Fashion Revolution 2016 - By Hand

It's day two of Fashion Revolution 2016, and the theme is:

Flashback Summer: Fashion Revolution 2016 - By Hand

I didn't realize this until recently, but all garments are made by hand, in the sense that a human being is manipulating the fabric and working at a sewing machine of some kind or sewing with a needle and thread.  I used to think that clothing, especially cheap clothing, was made entirely by machine, much like most of the other products we buy nowadays.  However, that's not the case with clothing!

Every item we wear has been sewn by a person.

Flashback Summer: Fashion Revolution 2016 - By Hand

Have you ever had a clothing item that you didn't think much about until you tried to make one yourself?  For me, that has been a t-shirt.  I figured that, as the seemingly cheapest  and most plentiful clothing item available, a t-shirt had to be an easy, throw-away type garment to make.

It is no such thing!

Flashback Summer: Fashion Revolution 2016 - By Hand

Geez, after learning about it, there is so much more to a t-shirt than I had ever realized!  Now I value t-shirts so much more, knowing all the types of machine and sewing skills that goes into each one.

As vintage wearers, many of us bemoan the loss of those gorgeous, intricate details that clothing used to have that has been cut out of most modern clothing by profitability and the throw-away mind set.  As we wear our vintage clothing and invest in these more expensive pieces, as we sew and include our own "slow fashion" details, we are reminding people around us of what clothing could be if we started to really care about it again instead of treating it as a fad that is to be thrown out in a few months.

Thinking about how every clothing item is made by hand, here are my takeaways for the day:

Flashback Summer: Fashion Revolution 2016 - By Hand

Is there a clothing-making skill or garment that seemed simple to you into you delved into it?  How did it change your perspective?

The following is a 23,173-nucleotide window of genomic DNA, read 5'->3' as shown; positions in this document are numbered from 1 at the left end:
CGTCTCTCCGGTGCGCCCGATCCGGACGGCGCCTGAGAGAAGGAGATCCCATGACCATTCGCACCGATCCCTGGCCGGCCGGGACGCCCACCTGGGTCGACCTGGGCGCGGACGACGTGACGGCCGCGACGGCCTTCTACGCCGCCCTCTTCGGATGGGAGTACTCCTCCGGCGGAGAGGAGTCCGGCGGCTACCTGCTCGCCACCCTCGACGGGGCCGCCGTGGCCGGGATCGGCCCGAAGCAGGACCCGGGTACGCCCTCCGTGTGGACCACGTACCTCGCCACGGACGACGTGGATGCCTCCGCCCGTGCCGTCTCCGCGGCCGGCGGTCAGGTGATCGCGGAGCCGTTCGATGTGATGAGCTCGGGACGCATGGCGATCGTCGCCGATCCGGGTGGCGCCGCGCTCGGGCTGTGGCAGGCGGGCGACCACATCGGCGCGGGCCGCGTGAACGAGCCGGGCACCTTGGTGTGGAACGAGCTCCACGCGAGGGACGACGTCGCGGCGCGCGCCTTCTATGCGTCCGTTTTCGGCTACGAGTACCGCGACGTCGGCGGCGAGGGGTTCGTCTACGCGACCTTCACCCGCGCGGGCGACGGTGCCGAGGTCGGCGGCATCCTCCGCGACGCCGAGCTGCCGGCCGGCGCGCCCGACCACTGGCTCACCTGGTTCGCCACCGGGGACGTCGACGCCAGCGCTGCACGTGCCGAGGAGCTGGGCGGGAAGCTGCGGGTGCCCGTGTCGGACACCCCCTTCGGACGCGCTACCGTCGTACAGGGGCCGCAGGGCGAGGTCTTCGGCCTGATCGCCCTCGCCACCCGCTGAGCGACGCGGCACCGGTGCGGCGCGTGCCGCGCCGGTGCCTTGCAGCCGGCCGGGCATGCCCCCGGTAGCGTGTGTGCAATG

How do you think we can balance the needs of lower-budget consumers with the needs of clothing artisans to be paid fairly for their work?


  1. Excellent questions. I think that a very sizable amount of the issue (re: your last point) lies in the fact that many (if not most) of us the world over have become extremely accustomed to low priced clothing and do not (often at least) budget for more expensive pieces on a regular basis, often eschewing quality over quantity. Gone are the days when magazines like Seventeen laid out a strict sum and suggested how a person spend it on their wardrobe over the course of a season, year, or sometimes even longer, encouraging items to be bought and invested in one or two at a time. We now have big closets teeming with even larger wardrobes and would need a fairly radical shift in our personal budgeting to return to the way most people clothes shopped even just a few decades ago. Given the already frequently stained pocketbooks of many folks, I don't think that would be an easy thing to - pun not really intended - sell and such may only come about on any kind of large scale if peoples' economic situation truly necessitates it.

    ♥ Jessica

    1. So true, and so sad. I've had to change my own mindset when it comes to shopping, being willing to pay a lot of money for one item. I do it for ethical reasons, but also to "retrain" myself into buying more quality pieces and to feel the "pain" associated with a big purchase. It helps me not to impulse buy and to think about how I spend more.